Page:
New Delhi: The Bharatiya Janata Party (BJP) has targeted Congress chief Rahul Gandhi for his alleged role in the grant and allocation of offsets in the multi-billion-dollar deal for Scorpene submarines, inked during the UPA government, to a company allegedly linked to his former business partner.
Stepping up the attack after Prime Minister Narendra Modi and BJP president Amit Shah took potshots last weekend, Finance Minister Arun Jaitley even called Gandhi a “defence deal pusher”. This is the latest in a series of controversies that have plagued the Scorpene deal.
ThePrint looks at the BJP’s allegations and the controversies surrounding the submarine.
The basis of the BJP’s latest allegations is a report by Business Today last week which alleged that firms linked to Gandhi’s former business associates had received contracts with regard to the Scorpene deal.
However, contrary to such claims, no offset rule was part of the negotiated contract for the conventional submarines.
An offset clause is a part of Defence Procurement Procedure (DPP) under which an agreed value of the deal will be ploughed back into India.
Defence sources said the deal for the indigenous construction of six Scorpene-class submarines was signed with French Group DCNS, now called the Naval Group, in 2005 but not under the DPP 2005 which had introduced the offset policy for the first time. Under the deal, all the six submarines are to be built in India only and so no offset is needed.
On 14 December 2017, INS Kalvari, the first Scorpene-class submarine, was commissioned into the Indian Navy by Prime Minister Narendra Modi.
Khanderi, the second Scorpene-class submarine was launched in January 2017, and is currently undergoing the rigorous phase of sea trials and is also scheduled to be delivered shortly.
On Monday, the fourth Scorpene-class submarine Vela was launched.
Controversies surrounding Scorpene deal
From the infamous naval war room leak case to price escalation and delays, the Scorpene deal has often come under scanner.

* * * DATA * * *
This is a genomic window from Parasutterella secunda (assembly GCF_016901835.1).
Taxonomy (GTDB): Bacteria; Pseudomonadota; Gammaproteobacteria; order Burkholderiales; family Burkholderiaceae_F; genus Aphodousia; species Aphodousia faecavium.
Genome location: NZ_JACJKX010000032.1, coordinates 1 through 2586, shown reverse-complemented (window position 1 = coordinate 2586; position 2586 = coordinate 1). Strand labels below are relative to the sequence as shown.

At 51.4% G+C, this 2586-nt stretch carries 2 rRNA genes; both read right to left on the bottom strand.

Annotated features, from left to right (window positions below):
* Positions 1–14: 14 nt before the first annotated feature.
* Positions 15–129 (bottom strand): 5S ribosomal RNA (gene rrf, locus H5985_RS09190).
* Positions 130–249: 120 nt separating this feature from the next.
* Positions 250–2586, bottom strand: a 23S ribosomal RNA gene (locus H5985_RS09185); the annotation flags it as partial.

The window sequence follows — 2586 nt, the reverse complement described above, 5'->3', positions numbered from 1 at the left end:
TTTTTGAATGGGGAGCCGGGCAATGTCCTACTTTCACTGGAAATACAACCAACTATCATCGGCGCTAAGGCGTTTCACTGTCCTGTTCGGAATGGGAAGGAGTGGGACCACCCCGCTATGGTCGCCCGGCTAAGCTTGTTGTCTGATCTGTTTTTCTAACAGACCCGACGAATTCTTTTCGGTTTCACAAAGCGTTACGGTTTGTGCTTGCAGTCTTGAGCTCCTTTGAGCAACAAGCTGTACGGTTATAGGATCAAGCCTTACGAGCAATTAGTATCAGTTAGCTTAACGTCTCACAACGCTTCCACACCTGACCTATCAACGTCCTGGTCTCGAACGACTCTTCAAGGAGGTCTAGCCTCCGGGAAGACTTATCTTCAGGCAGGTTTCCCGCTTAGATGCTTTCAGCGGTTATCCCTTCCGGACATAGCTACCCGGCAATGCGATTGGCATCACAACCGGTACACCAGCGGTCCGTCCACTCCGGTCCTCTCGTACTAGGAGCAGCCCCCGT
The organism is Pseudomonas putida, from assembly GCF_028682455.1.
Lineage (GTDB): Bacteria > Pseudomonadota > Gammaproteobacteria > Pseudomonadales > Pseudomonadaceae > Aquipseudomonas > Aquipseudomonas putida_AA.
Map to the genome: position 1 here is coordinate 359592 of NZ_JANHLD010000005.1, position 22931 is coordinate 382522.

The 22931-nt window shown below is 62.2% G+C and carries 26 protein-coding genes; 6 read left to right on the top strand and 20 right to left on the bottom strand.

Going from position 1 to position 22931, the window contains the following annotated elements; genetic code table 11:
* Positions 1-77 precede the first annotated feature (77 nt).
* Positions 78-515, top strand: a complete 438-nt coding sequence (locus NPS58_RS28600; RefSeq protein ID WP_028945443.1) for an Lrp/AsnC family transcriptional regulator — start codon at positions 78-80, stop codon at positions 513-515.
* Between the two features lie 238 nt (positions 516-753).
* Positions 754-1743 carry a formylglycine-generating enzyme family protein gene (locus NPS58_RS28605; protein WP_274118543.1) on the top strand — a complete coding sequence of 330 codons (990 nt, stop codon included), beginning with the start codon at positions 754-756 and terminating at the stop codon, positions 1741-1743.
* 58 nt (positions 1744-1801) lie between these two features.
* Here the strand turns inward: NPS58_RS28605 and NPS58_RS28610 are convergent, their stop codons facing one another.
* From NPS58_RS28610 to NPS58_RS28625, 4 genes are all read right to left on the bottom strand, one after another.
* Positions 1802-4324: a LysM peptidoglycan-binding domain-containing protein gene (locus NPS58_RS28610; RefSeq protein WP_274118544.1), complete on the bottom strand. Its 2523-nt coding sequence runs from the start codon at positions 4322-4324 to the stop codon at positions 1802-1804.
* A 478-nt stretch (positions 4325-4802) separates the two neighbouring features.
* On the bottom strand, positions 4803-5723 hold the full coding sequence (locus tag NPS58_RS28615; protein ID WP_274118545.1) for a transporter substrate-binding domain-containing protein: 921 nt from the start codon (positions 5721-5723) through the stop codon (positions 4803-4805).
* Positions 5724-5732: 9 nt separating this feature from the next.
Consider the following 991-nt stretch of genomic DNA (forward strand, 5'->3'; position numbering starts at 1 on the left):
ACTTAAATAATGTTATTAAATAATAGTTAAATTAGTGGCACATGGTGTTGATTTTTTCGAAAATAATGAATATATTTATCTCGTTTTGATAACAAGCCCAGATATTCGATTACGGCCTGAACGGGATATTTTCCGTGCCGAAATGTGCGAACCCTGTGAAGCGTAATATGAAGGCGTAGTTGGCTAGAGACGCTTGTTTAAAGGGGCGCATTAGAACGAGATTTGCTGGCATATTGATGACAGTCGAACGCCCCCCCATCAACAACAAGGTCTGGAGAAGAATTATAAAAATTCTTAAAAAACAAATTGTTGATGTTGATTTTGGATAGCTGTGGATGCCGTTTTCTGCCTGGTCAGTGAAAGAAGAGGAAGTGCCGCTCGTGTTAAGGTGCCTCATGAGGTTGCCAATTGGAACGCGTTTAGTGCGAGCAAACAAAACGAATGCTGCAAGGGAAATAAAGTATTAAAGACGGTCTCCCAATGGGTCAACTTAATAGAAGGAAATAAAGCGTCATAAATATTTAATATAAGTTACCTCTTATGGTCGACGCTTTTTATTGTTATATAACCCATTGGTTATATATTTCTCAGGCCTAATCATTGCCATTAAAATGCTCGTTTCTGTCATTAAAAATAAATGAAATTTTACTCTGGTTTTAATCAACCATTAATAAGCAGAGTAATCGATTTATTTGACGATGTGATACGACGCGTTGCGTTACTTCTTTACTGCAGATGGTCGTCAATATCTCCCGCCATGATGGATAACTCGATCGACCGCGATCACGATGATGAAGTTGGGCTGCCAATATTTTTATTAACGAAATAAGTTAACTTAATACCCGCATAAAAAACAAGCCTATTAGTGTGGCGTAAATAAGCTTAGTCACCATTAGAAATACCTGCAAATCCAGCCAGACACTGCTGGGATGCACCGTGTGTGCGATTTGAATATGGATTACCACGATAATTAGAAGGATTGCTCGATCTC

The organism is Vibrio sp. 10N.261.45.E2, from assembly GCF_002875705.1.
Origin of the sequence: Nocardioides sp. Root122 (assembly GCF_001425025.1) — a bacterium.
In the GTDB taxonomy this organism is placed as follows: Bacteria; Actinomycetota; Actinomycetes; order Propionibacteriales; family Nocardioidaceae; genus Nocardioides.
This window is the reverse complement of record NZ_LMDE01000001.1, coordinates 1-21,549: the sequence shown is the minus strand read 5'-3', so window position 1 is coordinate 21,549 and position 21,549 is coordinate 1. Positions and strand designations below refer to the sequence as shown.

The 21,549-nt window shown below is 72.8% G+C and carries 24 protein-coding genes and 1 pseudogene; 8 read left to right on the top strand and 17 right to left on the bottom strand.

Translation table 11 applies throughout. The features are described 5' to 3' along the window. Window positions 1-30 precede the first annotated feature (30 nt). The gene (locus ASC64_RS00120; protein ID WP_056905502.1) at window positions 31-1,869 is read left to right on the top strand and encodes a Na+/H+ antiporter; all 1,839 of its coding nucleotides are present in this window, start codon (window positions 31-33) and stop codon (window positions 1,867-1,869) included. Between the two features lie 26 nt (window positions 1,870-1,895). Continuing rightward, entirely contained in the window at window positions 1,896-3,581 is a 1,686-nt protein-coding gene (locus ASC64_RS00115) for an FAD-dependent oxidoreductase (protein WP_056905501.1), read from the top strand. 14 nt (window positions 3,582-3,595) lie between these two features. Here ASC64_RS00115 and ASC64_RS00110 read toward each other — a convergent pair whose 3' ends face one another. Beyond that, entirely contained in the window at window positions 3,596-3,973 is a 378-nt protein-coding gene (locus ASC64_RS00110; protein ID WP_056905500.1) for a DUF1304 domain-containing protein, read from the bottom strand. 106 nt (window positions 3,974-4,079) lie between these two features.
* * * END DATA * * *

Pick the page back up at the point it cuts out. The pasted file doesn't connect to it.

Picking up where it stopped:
Naval War Room leak case: The 2005 case involves leak of over 7,000 pages of sensitive defence information from the Naval War Room and the Air Headquarters, which had a direct bearing on national security. The prime suspect in the case was arms dealer Abhishek Verma and the scam pertained to the Navy’s submarine plans for the next 20 years, among others.
The probe was initially limited to the Naval Headquarters and was based on a tip-off from Air Intelligence. However, after media reports began to suggest that the alleged leak was linked to the Scorpene deal, the government handed over the investigations to the Central Bureau of Investigation (CBI) in 2006. An Indian Express story detailed the probe proceedings.
The case had such an impact on the naval establishment that Vice-Admiral Bimal Verma, who was the principal director of the Naval War Room during that period, was overlooked for the post of the next Navy chief.
Delays in delivery schedule: Under a technology transfer agreement in 2006, the state-owned Mumbai-based Mazagon Docks was to manufacture the submarines and deliver them between 2012 and 2016. However the project is running six years behind schedule.
Not just that, the submarines, one of which has been already been commissioned into the Indian Navy, is still to get the heavyweight torpedoes. This is because Finmeccanica, the parent company of AgustaWestland, was banned by the government following the VVIP chopper scam. The Navy had shortlisted Black Shark heavyweight torpedoes made by Finmeccanica.
Price escalation: The 2005 deal was for the purchase of six submarines for approximately $3 billion, or Rs 13,000 crore based on the exchange rate then. However, sources said the price has escalated to over Rs 22,000 crore now for various reasons, including the delay.
Scorpene leak scandal: In 2016, the defence establishment was hit by a major scandal after Australian newspaper The Australian reported the leak of more information about the Scorpene.
It claimed that a 22,000-page report — termed as an intelligence bonanza for China and Pakistan — included critical information about the submarines the French government-owned DCNS is building for the Indian Navy, said a SBS report. The leaks pertained to full technical specifications, and secret acoustic and magnetic signatures and manuals for the Scorpene submarine.
Scorpene was incorrectly referred to as a nuclear submarine. The error is regretted.
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